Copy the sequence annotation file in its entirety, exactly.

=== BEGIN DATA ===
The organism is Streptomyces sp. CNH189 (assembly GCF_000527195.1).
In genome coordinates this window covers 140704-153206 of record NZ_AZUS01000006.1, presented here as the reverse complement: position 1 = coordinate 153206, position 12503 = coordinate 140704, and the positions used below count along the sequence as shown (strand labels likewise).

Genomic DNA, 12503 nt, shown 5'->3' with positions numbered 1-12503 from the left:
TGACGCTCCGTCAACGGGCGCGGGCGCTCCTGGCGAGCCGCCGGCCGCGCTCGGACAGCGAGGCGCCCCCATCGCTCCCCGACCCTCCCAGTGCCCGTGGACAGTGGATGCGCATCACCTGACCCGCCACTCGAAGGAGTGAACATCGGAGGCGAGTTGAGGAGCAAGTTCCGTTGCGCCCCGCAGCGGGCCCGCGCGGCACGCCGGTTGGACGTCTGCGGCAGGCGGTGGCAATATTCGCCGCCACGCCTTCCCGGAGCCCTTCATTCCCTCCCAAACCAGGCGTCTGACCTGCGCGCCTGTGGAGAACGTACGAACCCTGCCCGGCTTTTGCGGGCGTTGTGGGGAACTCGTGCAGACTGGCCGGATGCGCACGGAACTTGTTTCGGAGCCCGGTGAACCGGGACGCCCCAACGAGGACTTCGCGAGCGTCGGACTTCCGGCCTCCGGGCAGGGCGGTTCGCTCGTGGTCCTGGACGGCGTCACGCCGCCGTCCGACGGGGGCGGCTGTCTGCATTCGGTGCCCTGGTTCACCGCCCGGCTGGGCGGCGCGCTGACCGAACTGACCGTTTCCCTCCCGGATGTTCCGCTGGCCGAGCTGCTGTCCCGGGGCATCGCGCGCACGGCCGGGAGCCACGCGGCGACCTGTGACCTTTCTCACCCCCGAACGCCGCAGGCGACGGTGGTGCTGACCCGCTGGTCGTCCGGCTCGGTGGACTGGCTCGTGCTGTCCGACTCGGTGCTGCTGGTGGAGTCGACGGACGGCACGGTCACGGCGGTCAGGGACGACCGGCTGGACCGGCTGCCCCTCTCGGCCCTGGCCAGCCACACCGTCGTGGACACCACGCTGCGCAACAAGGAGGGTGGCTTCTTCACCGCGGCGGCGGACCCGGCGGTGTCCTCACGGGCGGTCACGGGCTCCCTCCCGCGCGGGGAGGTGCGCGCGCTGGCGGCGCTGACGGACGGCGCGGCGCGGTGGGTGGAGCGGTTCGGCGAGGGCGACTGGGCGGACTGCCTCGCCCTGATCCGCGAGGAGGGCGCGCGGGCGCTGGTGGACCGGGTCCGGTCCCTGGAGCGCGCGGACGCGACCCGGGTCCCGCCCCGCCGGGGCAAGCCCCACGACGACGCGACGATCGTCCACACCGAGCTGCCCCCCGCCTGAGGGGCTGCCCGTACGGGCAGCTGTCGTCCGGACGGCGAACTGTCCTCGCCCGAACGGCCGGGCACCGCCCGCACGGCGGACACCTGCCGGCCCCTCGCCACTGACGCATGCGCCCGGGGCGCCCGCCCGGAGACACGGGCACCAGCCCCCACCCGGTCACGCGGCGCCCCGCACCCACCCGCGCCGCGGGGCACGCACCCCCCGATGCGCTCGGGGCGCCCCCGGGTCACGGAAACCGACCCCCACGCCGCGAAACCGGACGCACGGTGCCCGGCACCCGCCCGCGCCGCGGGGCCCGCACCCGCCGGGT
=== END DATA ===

The organism is Streptomyces sp. CNH189 (assembly GCF_000527195.1).
In genome coordinates this window covers 140704-153206 of record NZ_AZUS01000006.1, presented here as the reverse complement: position 1 = coordinate 153206, position 12503 = coordinate 140704, and the positions used below count along the sequence as shown (strand labels likewise).

Genomic DNA, 12503 nt, shown 5'->3' with positions numbered 1-12503 from the left:
TGACGCTCCGTCAACGGGCGCGGGCGCTCCTGGCGAGCCGCCGGCCGCGCTCGGACAGCGAGGCGCCCCCATCGCTCCCCGACCCTCCCAGTGCCCGTGGACAGTGGATGCGCATCACCTGACCCGCCACTCGAAGGAGTGAACATCGGAGGCGAGTTGAGGAGCAAGTTCCGTTGCGCCCCGCAGCGGGCCCGCGCGGCACGCCGGTTGGACGTCTGCGGCAGGCGGTGGCAATATTCGCCGCCACGCCTTCCCGGAGCCCTTCATTCCCTCCCAAACCAGGCGTCTGACCTGCGCGCCTGTGGAGAACGTACGAACCCTGCCCGGCTTTTGCGGGCGTTGTGGGGAACTCGTGCAGACTGGCCGGATGCGCACGGAACTTGTTTCGGAGCCCGGTGAACCGGGACGCCCCAACGAGGACTTCGCGAGCGTCGGACTTCCGGCCTCCGGGCAGGGCGGTTCGCTCGTGGTCCTGGACGGCGTCACGCCGCCGTCCGACGGGGGCGGCTGTCTGCATTCGGTGCCCTGGTTCACCGCCCGGCTGGGCGGCGCGCTGACCGAACTGACCGTTTCCCTCCCGGATGTTCCGCTGGCCGAGCTGCTGTCCCGGGGCATCGCGCGCACGGCCGGGAGCCACGCGGCGACCTGTGACCTTTCTCACCCCCGAACGCCGCAGGCGACGGTGGTGCTGACCCGCTGGTCGTCCGGCTCGGTGGACTGGCTCGTGCTGTCCGACTCGGTGCTGCTGGTGGAGTCGACGGACGGCACGGTCACGGCGGTCAGGGACGACCGGCTGGACCGGCTGCCCCTCTCGGCCCTGGCCAGCCACACCGTCGTGGACACCACGCTGCGCAACAAGGAGGGTGGCTTCTTCACCGCGGCGGCGGACCCGGCGGTGTCCTCACGGGCGGTCACGGGCTCCCTCCCGCGCGGGGAGGTGCGCGCGCTGGCGGCGCTGACGGACGGCGCGGCGCGGTGGGTGGAGCGGTTCGGCGAGGGCGACTGGGCGGACTGCCTCGCCCTGATCCGCGAGGAGGGCGCGCGGGCGCTGGTGGACCGGGTCCGGTCCCTGGAGCGCGCGGACGCGACCCGGGTCCCGCCCCGCCGGGGCAAGCCCCACGACGACGCGACGATCGTCCACACCGAGCTGCCCCCCGCCTGAGGGGCTGCCCGTACGGGCAGCTGTCGTCCGGACGGCGAACTGTCCTCGCCCGAACGGCCGGGCACCGCCCGCACGGCGGACACCTGCCGGCCCCTCGCCACTGACGCATGCGCCCGGGGCGCCCGCCCGGAGACACGGGCACCAGCCCCCACCCGGTCACGCGGCGCCCCGCACCCACCCGCGCCGCGGGGCACGCACCCCCCGATGCGCTCGGGGCGCCCCCGGGTCACGGAAACCGACCCCCACGCCGCGAAACCGGACGCACGGTGCCCGGCACCCGCCCGCGCCGCGGGGCCCGCACCCGCCGGGT